"¡Nosvemosmañana!"

Translation:See you tomorrow!

5 months ago

11 Comments


https://www.duolingo.com/joe814027

LITERAL TRANSLATION= WE SEE EACH OTHER.

3 months ago

https://www.duolingo.com/virharding

Can someone please explain why "nos" means "you" instead of "us"?

5 months ago

https://www.duolingo.com/SaraGalesa
SaraGalesa
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It's not a literal translation. The Spanish means something like: We see us (or each other) tomorrow, and the equivalent phrase in meaning in English is: See you tomorrow.

5 months ago

https://www.duolingo.com/virharding

Thanks. Would you say "nos vemos" even if you were one person talking to one person?

5 months ago

https://www.duolingo.com/SaraGalesa
SaraGalesa
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Yes. (Individual people have said it to me anyway.)

5 months ago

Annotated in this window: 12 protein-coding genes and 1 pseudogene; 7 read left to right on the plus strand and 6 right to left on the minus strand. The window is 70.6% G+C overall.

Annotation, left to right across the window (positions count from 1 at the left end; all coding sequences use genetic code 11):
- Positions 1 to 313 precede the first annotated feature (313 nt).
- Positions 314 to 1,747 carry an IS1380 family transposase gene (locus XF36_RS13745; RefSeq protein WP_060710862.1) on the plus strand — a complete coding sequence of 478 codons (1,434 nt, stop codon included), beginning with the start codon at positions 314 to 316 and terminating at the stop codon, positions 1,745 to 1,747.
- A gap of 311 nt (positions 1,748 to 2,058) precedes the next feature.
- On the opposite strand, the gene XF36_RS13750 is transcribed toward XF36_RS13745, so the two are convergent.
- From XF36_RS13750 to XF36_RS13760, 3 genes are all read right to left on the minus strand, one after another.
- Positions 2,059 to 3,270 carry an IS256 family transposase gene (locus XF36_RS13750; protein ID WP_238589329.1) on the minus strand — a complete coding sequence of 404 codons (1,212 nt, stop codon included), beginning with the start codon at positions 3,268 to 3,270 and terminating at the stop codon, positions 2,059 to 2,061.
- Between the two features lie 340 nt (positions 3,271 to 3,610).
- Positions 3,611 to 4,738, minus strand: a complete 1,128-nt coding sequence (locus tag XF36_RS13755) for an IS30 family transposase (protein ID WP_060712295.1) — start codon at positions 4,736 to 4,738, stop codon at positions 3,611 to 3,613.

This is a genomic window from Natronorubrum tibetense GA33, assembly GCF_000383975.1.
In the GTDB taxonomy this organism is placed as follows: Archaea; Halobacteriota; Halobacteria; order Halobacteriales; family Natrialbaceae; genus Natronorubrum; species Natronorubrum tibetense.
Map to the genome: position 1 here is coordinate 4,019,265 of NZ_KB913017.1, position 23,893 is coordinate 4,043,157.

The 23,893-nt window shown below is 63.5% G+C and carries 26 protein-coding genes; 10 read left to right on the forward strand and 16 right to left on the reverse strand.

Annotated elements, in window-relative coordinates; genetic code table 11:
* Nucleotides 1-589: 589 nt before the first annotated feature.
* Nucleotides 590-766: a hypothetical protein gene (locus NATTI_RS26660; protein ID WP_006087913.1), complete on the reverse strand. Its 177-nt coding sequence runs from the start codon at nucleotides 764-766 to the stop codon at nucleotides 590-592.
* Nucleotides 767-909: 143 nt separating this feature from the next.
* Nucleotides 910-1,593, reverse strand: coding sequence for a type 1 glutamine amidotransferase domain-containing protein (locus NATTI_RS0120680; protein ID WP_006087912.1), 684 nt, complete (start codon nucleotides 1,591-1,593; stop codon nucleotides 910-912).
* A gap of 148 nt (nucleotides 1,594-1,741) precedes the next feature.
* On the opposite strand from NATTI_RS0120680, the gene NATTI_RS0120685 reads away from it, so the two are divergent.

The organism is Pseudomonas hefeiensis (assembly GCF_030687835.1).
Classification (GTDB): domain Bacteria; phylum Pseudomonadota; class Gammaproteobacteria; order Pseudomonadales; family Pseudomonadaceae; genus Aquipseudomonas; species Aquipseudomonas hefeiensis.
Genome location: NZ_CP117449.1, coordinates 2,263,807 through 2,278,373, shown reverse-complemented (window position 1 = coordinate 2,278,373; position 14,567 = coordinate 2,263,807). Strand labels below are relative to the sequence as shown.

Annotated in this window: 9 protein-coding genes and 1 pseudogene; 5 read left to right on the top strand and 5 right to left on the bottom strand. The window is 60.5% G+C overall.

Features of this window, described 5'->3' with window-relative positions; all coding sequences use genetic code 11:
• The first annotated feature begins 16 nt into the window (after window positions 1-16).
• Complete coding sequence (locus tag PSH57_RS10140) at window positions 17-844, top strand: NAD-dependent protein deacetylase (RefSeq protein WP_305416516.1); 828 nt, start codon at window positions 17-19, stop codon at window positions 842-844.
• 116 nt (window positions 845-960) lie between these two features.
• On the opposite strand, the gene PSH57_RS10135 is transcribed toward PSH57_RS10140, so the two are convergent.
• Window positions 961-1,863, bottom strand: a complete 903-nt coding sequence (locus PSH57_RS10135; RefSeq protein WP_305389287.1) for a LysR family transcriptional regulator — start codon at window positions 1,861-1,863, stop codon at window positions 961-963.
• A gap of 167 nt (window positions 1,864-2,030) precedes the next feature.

https://www.duolingo.com/Majklo_Blic
Majklo_Blic
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There are still two of you involved, so yes.

1 month ago

https://www.duolingo.com/Jacquesiosti

vemos means we'll see and nos is us. I don't understand how nos vemos means I will see you

2 months ago

https://www.duolingo.com/alback-isback
alback-isback
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can it also mean "we meet tomorrow"?

2 months ago

https://www.duolingo.com/Jacquesiosti

I wonder if literally it means: "we'll see us tomorrow", in other words "we'll see ourselves" or "one another tomorrow" In French it would be: "nous nous verrons demain"

2 months ago

https://www.duolingo.com/Kitchendesigner

So how would you say "We see each other tomorrow"?

1 month ago

https://www.duolingo.com/Majklo_Blic
Majklo_Blic
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The same way. "Nos vemos mañana."

Frases hechas (sayings and expressions) rarely translate literally between languages. For example, one of my favorites is "¡Dicho y hecho!", which is literally "Said and done!" but is more commonly heard in English as, "No sooner said than done!" If you tried translating the English version directly into Spanish ("No antes dicho que hecho," or perhaps "No antes decir que hacer") you'd get a lot of puzzled looks instead.

1 month ago
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